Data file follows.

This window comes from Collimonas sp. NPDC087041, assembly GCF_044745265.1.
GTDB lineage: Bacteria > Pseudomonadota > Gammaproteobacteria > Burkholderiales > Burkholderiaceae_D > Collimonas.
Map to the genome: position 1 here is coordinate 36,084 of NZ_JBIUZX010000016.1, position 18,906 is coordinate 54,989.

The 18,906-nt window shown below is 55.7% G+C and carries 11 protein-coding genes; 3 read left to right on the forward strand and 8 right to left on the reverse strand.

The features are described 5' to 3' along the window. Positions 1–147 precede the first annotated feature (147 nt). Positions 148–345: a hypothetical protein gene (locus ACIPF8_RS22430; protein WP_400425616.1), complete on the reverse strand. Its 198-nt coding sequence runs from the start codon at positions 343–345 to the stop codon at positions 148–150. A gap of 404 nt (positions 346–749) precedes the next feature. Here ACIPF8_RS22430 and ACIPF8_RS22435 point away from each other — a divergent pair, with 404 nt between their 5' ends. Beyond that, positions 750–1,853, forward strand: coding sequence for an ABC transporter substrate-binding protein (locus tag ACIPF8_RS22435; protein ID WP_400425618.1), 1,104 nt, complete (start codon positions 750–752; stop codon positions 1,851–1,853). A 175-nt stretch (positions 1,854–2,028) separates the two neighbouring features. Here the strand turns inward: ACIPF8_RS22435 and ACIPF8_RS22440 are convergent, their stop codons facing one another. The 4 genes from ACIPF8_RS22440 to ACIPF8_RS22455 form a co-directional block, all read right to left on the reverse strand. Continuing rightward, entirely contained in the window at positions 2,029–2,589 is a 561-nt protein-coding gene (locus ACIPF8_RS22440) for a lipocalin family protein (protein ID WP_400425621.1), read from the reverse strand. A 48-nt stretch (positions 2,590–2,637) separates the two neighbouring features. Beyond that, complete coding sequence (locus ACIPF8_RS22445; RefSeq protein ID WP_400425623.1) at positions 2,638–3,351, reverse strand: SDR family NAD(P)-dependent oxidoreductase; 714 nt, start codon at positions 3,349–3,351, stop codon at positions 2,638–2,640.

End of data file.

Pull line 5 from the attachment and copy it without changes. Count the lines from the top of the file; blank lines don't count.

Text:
The features are described 5' to 3' along the window. Positions 1–147 precede the first annotated feature (147 nt). Positions 148–345: a hypothetical protein gene (locus ACIPF8_RS22430; protein WP_400425616.1), complete on the reverse strand. Its 198-nt coding sequence runs from the start codon at positions 343–345 to the stop codon at positions 148–150. A gap of 404 nt (positions 346–749) precedes the next feature. Here ACIPF8_RS22430 and ACIPF8_RS22435 point away from each other — a divergent pair, with 404 nt between their 5' ends. Beyond that, positions 750–1,853, forward strand: coding sequence for an ABC transporter substrate-binding protein (locus tag ACIPF8_RS22435; protein ID WP_400425618.1), 1,104 nt, complete (start codon positions 750–752; stop codon positions 1,851–1,853). A 175-nt stretch (positions 1,854–2,028) separates the two neighbouring features. Here the strand turns inward: ACIPF8_RS22435 and ACIPF8_RS22440 are convergent, their stop codons facing one another. The 4 genes from ACIPF8_RS22440 to ACIPF8_RS22455 form a co-directional block, all read right to left on the reverse strand. Continuing rightward, entirely contained in the window at positions 2,029–2,589 is a 561-nt protein-coding gene (locus ACIPF8_RS22440) for a lipocalin family protein (protein ID WP_400425621.1), read from the reverse strand. A 48-nt stretch (positions 2,590–2,637) separates the two neighbouring features. Beyond that, complete coding sequence (locus ACIPF8_RS22445; RefSeq protein ID WP_400425623.1) at positions 2,638–3,351, reverse strand: SDR family NAD(P)-dependent oxidoreductase; 714 nt, start codon at positions 3,349–3,351, stop codon at positions 2,638–2,640.